Scallops are marine mollusks, they are bivalve, can move, are fun to catch and good to eat.
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Where and When?

Scallops may be found in all of the world’s oceans, but most species are located in the Indo-Pacific region. While some scallops seem to prefer cooler areas, others are found in tropical waters. Most species are coastal, living from shallow water down to about 100 m. (328 ft.), but a few are found in deep ocean waters. Adults spawn into the ocean water column and fertilised eggs sink to the bottom where they hatch in a few days. Larvae can spend long periods and travel great distances, before settling down. This means that juveniles will be spread over massive areas, but predation and feeding patterns dictate where the adults will be most abundant. Nearly all scallops are “free swimming” and can even undergo small-scale migrations by rapidly “clapping” their valves together and being “jet propelled” when the water is rapidly extruded from inside the scallop body. While many scallops attach to stones or weeds at some time in their lives, mature scallops spend most of the time sitting on or in sandy, muddy, or gravelly substrates. Some good recreational scallop fishing is found in the shallow bays and inshore regions off the north-east coast of the USA and Canada. The best, however, is probably in the warmer waters off the south-east USA. They can be physically caught throughout the year, but are best tasting when not spawning and there are often closed seasons.

About Scallop

Worldwide there are more than 800 species of “scallop”, from over 50 genera and they are found in all the oceans of the world. No true scallops are found in freshwater and, only rarely, in brackish waters such as estuaries. They have long been eaten by man, incidentally or intentionally, and in many places there are small-scale scallop fisheries. Two of the most important scallop fisheries are located in American inshore waters based on the American bay scallop (Argopecten irradians) and the Atlantic sea scallop (Plactopecten magellanicus). Scallops are bivalve molluscs, meaning that they have two big, hard “shells” held together by the large, white adductor muscle that is so prized as food. Sizes vary; the record length of a scallop shell is about 23 cm. ( 9 in.) and very large specimens are about 15 cm (6 in.), but the usual size is 5-10 cm. (2-4 in.). They can have up to 200 “eyes” around the margins of the valves that can probably discern light and dark and some movement. Scallops are all filter feeders, eating plankton and bacteria and have complicated sexual diversity. Some species have separate sexes (dioecious), while others change from males to females with age.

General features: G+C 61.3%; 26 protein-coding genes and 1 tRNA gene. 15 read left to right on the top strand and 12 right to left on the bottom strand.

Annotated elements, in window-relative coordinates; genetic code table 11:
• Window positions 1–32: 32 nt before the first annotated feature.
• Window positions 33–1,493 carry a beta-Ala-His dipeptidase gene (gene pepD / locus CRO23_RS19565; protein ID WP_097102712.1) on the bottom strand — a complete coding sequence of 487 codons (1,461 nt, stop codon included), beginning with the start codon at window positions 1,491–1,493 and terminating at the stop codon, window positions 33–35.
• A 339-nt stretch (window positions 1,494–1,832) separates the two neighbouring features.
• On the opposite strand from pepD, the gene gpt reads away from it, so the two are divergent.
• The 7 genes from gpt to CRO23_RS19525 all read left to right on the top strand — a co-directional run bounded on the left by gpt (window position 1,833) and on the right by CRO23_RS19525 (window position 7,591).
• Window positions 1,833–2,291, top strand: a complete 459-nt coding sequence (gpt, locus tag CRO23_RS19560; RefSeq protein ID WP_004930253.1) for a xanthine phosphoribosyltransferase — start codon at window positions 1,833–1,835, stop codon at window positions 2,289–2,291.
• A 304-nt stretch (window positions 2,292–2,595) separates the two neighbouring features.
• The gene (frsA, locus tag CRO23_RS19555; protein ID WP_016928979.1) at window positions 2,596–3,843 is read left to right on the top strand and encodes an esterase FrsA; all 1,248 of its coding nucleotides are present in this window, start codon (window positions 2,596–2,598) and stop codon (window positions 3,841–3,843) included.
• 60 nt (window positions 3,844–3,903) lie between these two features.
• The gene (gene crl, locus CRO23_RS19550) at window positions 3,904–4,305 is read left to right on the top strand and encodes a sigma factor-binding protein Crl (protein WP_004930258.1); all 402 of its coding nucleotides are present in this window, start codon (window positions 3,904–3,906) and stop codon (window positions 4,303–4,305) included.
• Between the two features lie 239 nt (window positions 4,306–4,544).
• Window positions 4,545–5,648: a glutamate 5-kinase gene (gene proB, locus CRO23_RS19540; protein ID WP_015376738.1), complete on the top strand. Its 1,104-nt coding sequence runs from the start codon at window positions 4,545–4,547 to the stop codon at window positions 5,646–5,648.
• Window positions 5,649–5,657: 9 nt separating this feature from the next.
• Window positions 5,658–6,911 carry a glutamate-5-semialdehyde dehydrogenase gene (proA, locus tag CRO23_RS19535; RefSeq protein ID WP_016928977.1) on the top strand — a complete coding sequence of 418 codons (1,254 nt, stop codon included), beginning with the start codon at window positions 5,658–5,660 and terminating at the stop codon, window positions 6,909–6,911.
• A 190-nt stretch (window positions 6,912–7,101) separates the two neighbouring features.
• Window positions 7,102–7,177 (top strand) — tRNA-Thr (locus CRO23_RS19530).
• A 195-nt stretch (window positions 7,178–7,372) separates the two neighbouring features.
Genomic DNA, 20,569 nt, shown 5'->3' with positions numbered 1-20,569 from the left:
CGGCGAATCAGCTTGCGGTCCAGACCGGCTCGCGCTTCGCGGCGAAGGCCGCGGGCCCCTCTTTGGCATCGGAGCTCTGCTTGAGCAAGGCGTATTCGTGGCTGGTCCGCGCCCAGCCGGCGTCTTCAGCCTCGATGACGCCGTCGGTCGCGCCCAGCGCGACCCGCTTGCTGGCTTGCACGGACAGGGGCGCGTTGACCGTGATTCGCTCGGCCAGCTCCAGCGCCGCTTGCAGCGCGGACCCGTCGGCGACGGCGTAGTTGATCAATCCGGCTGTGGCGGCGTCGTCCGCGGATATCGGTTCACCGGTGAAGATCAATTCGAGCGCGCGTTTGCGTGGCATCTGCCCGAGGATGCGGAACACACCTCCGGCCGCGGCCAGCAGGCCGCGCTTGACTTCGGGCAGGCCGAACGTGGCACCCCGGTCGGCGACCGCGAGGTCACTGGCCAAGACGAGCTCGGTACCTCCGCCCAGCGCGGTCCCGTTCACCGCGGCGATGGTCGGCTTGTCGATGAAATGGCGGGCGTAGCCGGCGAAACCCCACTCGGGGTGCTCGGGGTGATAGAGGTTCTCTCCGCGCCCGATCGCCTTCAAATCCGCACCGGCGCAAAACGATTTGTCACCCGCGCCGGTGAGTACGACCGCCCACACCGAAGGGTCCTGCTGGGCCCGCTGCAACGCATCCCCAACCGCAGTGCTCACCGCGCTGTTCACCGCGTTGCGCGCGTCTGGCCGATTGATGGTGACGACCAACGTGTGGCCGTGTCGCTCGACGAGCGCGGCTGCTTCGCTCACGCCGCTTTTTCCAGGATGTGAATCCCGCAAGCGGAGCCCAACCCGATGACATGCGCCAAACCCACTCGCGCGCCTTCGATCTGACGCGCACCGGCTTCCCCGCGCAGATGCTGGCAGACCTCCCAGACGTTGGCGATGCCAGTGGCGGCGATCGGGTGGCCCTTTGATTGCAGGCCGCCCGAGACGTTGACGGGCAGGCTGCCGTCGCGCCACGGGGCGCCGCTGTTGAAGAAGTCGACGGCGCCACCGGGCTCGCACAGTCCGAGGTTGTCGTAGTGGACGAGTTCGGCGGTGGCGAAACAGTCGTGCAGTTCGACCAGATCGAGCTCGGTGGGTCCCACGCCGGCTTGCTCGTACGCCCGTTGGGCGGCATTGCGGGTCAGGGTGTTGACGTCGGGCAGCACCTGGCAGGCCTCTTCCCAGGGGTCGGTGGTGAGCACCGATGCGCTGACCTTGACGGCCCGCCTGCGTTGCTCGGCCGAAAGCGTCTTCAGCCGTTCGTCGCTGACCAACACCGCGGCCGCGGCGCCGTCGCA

How to Catch?

Most commercial scallop harvesting is carried out in deepish waters by medium-sized shore-based trawlers using bottom trawls or dredges. Recreational scallop fishing is usually done close inshore and can be free swimming, scuba or snorkelling or by simply wading in shallow clear water at low tides. In many areas there are strict closed seasons, usually fishing is limited to July 1 to September 10 annually. There are also strict daily bag limits - 50 scallops per person per day - whether free swimming or from a boat. Florida is a centre of recreational scalloping with well organised boat trips and even charters. All you need are your hands and good eyesight, but gloves, a hand net and a mesh bag for holding the harvest, can assist. Unlike clams, scallops can move and so a quick grab is the best approach, but scallops can also close their valves strongly and rapidly onto careless fingers. Scalloping can be a very pleasant, relaxing, family orientated activity that usually results in an excellent meal.